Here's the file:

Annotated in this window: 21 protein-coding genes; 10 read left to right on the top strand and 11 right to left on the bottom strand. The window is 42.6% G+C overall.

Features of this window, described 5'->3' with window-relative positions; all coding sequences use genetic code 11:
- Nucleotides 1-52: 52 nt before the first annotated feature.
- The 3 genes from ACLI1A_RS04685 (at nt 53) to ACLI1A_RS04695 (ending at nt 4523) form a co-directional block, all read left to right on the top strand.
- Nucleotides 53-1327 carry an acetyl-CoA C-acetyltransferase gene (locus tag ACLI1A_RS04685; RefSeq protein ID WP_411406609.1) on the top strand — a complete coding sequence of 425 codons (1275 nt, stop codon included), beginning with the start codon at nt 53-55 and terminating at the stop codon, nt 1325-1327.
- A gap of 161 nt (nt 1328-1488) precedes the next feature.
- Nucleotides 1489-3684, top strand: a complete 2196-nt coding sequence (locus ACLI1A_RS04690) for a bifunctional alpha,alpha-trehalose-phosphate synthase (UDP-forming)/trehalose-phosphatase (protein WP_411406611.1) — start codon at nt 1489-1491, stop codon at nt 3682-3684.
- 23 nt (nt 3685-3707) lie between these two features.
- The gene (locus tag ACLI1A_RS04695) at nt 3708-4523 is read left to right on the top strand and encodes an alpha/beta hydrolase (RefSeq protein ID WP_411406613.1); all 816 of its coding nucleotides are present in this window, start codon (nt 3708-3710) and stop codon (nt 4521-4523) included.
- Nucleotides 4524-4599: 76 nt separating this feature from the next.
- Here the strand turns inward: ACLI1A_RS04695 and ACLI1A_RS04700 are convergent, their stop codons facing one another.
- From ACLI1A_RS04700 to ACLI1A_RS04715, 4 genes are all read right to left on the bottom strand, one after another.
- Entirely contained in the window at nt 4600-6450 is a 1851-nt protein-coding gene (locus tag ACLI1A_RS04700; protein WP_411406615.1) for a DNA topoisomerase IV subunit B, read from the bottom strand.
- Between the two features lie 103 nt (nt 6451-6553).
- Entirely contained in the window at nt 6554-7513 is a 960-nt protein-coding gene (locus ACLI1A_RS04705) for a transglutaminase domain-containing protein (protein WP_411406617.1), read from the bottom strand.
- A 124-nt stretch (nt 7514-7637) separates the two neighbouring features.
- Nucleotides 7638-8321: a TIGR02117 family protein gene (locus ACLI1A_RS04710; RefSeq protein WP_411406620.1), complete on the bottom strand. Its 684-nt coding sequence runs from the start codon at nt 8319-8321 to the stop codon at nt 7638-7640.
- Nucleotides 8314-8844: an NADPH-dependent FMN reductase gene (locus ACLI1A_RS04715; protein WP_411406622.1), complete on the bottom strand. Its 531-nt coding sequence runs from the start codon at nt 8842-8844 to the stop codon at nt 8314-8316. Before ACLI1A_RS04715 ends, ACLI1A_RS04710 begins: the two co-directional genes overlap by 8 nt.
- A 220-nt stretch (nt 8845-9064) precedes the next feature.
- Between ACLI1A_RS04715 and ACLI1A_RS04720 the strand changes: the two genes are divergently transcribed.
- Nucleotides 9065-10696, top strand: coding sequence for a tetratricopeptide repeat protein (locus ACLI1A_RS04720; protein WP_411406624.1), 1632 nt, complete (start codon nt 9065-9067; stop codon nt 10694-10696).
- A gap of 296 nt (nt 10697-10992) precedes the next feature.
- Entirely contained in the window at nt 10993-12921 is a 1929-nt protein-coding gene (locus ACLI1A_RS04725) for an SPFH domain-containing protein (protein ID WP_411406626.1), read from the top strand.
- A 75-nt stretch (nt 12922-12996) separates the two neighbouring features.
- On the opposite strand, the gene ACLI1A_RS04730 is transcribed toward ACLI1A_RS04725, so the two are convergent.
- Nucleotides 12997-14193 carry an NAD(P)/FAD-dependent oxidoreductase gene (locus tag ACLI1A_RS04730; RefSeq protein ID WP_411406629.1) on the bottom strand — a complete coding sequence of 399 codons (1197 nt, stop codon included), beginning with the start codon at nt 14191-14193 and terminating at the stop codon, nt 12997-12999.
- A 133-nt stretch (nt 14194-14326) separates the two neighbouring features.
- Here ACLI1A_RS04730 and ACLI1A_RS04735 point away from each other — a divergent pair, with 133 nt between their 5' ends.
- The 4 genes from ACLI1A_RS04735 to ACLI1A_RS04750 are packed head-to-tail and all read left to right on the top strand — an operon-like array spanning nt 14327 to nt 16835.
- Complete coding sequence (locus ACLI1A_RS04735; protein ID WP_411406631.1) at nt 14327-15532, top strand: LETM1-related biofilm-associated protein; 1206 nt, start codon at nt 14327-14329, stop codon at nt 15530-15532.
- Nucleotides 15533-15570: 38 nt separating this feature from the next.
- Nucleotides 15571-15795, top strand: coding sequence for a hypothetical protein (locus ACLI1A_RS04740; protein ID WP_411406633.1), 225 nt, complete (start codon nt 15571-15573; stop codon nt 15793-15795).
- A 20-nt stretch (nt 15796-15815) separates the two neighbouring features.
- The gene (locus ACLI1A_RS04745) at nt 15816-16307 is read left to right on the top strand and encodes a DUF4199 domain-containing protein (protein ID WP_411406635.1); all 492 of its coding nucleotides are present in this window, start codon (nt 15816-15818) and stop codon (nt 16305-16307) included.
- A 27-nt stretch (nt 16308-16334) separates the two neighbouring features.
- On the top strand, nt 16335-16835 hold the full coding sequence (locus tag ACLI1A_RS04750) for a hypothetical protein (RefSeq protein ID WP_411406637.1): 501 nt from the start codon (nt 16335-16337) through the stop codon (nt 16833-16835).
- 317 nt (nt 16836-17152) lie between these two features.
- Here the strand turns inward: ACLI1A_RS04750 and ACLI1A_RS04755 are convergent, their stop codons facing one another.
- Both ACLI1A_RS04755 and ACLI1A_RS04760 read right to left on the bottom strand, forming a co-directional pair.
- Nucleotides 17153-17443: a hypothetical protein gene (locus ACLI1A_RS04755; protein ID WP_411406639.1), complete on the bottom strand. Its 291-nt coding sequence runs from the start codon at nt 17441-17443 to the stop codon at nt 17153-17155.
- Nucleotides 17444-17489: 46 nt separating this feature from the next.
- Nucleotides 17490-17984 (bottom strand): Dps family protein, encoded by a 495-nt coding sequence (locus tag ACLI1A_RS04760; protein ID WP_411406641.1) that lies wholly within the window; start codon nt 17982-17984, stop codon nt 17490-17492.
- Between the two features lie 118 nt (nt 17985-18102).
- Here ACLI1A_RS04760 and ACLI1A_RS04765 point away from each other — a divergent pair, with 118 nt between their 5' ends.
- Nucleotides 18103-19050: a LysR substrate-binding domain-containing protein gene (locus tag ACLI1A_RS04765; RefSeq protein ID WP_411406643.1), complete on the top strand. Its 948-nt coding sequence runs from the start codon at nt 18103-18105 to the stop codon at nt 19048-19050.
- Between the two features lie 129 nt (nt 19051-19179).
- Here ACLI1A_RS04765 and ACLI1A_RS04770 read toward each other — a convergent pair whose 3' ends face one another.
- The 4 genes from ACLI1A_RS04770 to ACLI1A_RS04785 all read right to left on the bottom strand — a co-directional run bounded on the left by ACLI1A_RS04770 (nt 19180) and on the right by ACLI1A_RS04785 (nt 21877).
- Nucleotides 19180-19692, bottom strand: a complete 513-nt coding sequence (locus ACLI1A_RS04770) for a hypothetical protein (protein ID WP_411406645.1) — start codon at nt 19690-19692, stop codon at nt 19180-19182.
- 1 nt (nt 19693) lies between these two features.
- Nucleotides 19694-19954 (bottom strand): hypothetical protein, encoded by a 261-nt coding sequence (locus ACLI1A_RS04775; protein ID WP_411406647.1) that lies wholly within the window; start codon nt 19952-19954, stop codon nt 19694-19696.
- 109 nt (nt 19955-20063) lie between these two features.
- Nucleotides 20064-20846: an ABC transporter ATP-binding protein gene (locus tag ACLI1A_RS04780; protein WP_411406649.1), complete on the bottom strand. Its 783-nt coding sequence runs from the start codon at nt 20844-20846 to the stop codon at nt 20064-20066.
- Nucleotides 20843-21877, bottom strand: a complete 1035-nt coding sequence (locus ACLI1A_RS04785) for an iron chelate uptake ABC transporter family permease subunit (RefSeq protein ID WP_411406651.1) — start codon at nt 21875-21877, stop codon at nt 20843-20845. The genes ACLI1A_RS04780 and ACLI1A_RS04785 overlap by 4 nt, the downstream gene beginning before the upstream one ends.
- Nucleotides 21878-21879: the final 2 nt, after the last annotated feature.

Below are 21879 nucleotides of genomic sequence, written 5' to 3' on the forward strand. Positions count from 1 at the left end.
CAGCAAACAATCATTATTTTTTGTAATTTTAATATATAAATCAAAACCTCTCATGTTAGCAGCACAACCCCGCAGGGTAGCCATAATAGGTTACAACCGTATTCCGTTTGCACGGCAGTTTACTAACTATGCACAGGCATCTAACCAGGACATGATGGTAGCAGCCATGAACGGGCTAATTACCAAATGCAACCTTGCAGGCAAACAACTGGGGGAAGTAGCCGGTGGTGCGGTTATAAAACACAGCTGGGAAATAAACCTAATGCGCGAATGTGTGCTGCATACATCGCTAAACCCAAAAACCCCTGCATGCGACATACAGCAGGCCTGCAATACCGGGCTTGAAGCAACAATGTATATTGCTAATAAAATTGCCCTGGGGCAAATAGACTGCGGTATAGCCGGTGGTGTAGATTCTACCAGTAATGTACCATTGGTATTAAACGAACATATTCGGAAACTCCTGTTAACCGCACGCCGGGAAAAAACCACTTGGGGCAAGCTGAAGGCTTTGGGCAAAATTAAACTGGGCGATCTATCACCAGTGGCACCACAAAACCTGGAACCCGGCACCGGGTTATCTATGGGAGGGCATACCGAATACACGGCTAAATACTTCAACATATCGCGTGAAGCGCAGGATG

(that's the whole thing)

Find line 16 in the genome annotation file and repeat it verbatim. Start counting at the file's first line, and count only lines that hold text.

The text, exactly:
- A 124-nt stretch (nt 7514-7637) separates the two neighbouring features.